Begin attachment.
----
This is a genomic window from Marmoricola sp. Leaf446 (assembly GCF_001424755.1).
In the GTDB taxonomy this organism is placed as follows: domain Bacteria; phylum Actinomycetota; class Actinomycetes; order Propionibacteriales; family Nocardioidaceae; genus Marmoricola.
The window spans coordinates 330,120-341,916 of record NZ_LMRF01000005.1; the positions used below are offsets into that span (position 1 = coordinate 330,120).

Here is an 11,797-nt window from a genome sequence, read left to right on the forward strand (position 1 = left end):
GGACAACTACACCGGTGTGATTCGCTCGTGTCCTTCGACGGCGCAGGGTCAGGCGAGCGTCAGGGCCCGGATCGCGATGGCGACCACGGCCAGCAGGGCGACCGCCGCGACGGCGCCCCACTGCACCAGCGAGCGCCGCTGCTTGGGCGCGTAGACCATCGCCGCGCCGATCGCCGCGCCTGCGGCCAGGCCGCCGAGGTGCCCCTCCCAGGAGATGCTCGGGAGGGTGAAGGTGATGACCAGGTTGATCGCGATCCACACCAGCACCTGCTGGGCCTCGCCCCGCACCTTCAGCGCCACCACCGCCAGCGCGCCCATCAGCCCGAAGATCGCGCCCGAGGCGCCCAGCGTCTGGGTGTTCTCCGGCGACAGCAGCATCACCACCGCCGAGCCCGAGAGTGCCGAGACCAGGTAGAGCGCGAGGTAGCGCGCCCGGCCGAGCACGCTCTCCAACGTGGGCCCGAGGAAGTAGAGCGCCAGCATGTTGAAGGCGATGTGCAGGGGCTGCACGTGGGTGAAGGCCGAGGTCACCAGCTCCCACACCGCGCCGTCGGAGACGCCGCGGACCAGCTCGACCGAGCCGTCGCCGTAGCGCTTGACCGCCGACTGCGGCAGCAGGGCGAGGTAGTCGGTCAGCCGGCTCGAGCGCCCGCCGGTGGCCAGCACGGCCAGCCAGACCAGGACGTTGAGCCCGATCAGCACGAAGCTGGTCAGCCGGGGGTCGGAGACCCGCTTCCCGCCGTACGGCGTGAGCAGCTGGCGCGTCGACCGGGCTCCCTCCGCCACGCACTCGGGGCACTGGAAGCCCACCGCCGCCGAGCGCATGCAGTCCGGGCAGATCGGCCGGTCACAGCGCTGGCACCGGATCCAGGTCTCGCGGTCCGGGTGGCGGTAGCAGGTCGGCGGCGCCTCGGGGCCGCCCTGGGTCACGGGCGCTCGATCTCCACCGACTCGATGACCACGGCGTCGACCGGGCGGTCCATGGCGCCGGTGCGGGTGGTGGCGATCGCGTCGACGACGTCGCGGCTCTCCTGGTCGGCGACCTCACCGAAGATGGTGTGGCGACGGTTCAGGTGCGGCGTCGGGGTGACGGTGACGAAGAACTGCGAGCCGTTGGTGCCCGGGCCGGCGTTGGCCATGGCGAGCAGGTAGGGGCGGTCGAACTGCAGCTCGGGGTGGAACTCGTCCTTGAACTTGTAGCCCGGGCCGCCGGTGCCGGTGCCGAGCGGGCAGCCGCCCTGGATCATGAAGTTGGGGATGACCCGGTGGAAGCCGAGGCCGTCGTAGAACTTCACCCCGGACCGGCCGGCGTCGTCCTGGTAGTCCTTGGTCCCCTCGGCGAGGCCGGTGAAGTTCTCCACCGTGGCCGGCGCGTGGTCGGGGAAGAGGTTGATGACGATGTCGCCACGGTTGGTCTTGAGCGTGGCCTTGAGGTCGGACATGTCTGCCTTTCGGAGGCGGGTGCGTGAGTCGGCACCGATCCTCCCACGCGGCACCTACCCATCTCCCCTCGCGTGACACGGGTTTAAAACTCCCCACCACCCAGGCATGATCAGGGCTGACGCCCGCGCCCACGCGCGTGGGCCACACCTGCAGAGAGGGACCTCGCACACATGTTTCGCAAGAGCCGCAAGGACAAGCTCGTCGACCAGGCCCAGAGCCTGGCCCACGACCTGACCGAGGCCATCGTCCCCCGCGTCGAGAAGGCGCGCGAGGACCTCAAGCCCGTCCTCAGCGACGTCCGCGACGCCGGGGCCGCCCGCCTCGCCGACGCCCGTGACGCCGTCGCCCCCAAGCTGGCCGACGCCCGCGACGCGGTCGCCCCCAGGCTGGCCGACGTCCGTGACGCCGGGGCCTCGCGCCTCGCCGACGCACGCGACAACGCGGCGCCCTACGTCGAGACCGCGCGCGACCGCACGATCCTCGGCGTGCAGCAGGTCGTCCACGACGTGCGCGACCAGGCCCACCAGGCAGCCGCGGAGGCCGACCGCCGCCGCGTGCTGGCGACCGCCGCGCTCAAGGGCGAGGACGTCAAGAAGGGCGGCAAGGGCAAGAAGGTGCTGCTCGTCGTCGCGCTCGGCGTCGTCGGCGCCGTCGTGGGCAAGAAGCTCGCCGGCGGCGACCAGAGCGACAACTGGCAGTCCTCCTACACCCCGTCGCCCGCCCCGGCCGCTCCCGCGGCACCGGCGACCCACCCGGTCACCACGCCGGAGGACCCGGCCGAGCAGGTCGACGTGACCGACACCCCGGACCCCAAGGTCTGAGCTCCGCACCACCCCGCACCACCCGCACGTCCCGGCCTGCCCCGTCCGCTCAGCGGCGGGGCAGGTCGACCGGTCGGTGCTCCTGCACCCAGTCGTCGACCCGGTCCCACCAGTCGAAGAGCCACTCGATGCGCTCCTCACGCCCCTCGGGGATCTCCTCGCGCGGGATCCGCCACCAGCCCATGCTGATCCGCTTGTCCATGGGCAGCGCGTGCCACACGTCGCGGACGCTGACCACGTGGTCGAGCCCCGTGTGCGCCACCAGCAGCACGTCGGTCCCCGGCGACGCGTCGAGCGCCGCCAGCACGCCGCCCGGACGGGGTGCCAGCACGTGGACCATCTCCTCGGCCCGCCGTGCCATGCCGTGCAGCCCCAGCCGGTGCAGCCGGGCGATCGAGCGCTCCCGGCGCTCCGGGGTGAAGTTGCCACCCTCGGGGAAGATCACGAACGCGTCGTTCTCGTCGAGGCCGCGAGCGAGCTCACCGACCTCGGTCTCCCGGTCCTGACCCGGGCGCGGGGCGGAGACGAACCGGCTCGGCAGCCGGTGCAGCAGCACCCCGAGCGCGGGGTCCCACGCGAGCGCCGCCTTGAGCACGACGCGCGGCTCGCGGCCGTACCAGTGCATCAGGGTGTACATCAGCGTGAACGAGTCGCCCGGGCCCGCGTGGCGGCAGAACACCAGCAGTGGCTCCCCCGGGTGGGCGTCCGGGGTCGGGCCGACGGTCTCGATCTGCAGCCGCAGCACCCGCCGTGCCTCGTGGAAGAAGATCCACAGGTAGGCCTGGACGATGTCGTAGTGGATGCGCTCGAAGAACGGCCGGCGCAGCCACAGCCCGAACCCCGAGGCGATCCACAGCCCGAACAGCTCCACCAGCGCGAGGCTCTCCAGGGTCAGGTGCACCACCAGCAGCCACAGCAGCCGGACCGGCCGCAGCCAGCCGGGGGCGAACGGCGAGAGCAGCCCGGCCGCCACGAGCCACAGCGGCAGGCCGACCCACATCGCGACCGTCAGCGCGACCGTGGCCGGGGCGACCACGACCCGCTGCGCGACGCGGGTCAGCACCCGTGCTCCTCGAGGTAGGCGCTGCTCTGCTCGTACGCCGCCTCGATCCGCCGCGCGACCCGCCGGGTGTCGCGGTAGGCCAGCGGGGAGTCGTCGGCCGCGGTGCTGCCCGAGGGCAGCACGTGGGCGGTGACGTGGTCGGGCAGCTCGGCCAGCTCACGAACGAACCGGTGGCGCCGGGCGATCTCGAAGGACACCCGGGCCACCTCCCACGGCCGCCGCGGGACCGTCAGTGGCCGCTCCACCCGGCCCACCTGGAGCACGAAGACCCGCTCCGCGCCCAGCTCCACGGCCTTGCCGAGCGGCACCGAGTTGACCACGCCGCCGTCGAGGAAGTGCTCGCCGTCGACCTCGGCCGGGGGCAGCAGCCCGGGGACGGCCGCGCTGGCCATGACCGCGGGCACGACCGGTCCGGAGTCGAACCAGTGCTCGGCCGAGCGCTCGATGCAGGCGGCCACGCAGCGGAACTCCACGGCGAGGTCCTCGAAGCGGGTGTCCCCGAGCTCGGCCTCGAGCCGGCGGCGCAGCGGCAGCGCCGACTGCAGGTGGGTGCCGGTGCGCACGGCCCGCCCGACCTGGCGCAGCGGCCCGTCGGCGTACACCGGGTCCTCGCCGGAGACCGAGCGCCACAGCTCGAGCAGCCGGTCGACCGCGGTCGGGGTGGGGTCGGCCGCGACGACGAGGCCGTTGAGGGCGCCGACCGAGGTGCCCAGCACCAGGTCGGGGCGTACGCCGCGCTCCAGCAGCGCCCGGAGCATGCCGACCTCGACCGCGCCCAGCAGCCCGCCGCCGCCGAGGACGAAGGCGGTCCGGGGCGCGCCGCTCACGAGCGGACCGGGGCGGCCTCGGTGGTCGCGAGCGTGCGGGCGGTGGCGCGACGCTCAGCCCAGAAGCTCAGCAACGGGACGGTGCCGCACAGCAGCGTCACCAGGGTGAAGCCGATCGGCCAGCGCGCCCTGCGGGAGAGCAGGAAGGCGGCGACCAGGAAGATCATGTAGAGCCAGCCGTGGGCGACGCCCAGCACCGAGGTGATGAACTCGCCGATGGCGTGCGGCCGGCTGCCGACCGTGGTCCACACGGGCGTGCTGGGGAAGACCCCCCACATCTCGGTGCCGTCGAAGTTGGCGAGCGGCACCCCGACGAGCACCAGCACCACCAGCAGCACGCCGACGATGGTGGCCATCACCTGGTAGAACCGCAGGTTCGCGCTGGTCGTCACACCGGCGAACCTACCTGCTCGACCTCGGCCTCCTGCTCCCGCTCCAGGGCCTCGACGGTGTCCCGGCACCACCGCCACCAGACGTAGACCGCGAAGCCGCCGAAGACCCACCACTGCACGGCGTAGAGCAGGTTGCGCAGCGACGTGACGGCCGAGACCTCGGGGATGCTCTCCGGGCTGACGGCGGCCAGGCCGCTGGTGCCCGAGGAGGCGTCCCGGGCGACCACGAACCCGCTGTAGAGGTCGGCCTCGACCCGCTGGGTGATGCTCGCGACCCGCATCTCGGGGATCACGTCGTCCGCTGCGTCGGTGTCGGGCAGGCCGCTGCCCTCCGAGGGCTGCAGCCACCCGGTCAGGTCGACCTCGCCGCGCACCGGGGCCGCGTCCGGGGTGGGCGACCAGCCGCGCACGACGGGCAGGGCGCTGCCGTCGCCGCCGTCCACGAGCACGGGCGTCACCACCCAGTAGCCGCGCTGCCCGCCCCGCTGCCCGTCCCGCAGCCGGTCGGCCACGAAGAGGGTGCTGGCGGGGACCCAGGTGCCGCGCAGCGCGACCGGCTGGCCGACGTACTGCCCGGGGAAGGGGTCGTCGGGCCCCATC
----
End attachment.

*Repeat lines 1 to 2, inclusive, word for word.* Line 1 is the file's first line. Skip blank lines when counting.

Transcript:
This is a genomic window from Marmoricola sp. Leaf446 (assembly GCF_001424755.1).
In the GTDB taxonomy this organism is placed as follows: domain Bacteria; phylum Actinomycetota; class Actinomycetes; order Propionibacteriales; family Nocardioidaceae; genus Marmoricola.